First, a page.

I was sitting on my friend's balcony, drinking her family's homemade wine, when I realized for the hundredth time that I loved her. In that same moment, I knew I would never lean over and brush her hair away from her eyes. We had come out when the sun was bathing her mother's dying tomato plant in its golden light, but now it was dark. Light trickled out from the living room where her father laughed at something on the television.
We spent the night talking about the summer—which swimming holes might not attract large crowds, the marijuana my mom grew in the garage that she thought I didn't know about and how to pilfer some of it for ourselves without her noticing. We didn’t talk about how at the end of August she would be moving to Victoria and I would be staying behind—bagging groceries for another year and saving for college; about how I was stuck in the place where the only openly gay kid we knew had to eat his lunch in our English teacher’s classroom.
In truth, we wouldn’t swim or smoke as much as we wanted to. Most mornings I would get up at six and steal a moment in the driveway to look at the sunrise, to feel the light on my face. All while knowing I would be sweating through my polyester uniform by noon, wishing she and I were lying on the beach at Cumberland Lake, speculating about how many dead bodies were in the water.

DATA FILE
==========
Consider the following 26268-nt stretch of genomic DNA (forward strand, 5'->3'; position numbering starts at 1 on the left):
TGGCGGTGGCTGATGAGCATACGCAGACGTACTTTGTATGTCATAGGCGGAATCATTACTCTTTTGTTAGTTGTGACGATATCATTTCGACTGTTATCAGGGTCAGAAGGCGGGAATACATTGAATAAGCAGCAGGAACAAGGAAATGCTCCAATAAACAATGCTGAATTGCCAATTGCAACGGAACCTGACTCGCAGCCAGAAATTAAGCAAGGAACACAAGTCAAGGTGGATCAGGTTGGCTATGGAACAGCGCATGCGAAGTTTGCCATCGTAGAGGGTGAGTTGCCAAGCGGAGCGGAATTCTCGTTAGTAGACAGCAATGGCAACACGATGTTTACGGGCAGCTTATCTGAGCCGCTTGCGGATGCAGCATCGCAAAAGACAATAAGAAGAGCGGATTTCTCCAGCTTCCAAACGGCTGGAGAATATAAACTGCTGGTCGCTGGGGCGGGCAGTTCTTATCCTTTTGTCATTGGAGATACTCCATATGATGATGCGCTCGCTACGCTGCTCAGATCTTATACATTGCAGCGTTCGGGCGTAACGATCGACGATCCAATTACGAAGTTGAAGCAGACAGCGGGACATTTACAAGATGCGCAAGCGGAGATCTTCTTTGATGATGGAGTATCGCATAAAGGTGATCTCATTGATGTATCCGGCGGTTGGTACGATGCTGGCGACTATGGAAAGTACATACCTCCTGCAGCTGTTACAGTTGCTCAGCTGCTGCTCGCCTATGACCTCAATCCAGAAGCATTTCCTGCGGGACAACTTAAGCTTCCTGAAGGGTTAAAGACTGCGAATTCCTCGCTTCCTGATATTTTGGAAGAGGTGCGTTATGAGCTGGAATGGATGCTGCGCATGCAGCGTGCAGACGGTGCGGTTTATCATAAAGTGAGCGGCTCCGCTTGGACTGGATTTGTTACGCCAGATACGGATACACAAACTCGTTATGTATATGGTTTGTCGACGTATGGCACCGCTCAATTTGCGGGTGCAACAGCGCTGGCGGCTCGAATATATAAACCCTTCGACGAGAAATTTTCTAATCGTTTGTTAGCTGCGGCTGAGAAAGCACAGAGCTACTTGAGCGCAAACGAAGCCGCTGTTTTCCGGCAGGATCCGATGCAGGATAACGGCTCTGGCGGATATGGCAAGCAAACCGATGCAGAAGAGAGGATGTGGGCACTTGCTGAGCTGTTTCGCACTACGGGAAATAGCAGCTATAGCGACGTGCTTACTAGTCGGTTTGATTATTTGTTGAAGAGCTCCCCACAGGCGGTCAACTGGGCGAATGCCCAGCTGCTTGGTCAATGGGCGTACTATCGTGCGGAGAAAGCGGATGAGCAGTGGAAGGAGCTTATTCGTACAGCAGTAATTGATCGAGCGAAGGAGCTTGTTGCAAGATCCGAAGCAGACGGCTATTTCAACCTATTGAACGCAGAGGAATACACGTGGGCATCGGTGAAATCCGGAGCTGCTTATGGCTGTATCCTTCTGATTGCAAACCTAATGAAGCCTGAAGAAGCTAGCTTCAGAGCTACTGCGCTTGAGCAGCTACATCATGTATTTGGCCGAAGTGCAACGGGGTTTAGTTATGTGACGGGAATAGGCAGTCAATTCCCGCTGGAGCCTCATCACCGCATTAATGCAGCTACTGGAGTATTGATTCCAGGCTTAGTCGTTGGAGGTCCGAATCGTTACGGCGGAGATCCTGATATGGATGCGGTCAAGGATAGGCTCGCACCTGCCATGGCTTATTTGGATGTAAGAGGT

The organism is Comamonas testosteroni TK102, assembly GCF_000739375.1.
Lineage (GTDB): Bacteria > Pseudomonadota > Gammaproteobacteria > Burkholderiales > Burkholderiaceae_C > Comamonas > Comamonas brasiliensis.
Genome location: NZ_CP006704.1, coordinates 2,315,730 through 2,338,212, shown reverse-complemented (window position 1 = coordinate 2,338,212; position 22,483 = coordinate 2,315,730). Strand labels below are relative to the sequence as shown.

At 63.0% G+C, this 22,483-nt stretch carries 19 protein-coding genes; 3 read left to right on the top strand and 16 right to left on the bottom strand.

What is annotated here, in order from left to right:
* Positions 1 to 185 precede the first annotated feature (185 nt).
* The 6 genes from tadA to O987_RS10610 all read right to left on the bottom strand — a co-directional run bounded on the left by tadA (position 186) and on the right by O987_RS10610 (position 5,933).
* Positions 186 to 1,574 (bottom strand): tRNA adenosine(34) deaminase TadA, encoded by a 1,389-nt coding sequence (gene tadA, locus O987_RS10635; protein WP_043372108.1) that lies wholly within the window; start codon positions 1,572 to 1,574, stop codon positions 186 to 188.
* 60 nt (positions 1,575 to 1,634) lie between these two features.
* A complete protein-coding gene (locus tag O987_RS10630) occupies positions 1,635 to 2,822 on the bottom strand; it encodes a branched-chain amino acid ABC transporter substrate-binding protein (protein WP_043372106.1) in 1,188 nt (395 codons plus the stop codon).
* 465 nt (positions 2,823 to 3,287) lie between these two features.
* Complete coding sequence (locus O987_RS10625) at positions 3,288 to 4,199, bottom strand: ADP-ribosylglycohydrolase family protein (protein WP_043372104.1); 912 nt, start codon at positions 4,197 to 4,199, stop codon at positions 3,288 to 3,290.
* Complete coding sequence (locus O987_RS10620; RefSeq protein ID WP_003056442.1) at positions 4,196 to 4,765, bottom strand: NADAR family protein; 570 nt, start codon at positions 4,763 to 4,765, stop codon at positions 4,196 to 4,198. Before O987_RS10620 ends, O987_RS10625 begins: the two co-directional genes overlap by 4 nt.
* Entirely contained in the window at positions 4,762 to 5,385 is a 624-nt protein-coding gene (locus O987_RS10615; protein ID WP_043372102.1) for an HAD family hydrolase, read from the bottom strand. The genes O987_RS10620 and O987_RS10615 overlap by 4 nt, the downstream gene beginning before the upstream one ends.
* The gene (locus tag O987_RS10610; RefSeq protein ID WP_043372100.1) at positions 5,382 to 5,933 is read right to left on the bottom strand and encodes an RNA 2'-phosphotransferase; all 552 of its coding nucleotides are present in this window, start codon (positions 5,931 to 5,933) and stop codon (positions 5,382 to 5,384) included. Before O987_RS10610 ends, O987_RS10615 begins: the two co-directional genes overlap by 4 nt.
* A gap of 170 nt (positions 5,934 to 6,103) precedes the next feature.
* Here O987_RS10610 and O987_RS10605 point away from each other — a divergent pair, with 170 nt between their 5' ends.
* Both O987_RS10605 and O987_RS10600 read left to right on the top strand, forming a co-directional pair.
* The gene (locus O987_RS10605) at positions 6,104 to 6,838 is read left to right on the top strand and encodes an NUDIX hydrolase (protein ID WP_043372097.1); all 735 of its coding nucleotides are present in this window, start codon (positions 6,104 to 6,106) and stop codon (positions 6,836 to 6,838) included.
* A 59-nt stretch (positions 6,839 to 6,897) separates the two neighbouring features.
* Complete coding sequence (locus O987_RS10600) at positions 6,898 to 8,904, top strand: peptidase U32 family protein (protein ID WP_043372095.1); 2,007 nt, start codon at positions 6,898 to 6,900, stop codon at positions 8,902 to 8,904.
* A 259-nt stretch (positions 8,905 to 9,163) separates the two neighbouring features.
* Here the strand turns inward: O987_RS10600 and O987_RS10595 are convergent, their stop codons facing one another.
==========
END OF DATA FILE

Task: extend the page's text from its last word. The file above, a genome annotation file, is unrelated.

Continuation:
Sometime after midnight we slipped off the porch, and she walked me home, her overweight dog in tow. Every few meters the dog would stop to sniff at a telephone pole or some grass. My mother was already asleep, so I tiptoed through the hallway as quietly as I could. The microwave read 1:33 am.
I propped up my pillows against the wall and opened my laptop to watch a movie. An old favourite. Set in 1959, an academic travels to Reno from New York to get a quick divorce. She is straightlaced, almost prudish. All of that is undone by a rancher's daughter, a woman ten years her junior who drives a black convertible backwards on the highway, who drinks sparkling wine in the tub with her best friend, who makes absurdly wonderful pieces of pottery.
Neither of the actors were lesbians, but watching their beautiful faces contort in longing I was assured that something perfect existed. Watching them confess their love against a lake on a foggy day, satin shirts shining like promises, I affirmed my conviction that I could distill desire into something entirely personal, to do away with what would mar it. Nothing could be as perfect as the scene when Vivian, disheveled but lovely, rounds the corner of her kitchenette to find Kay in bed, skin like a Gérard painting, dark eyes pleading for a chance.
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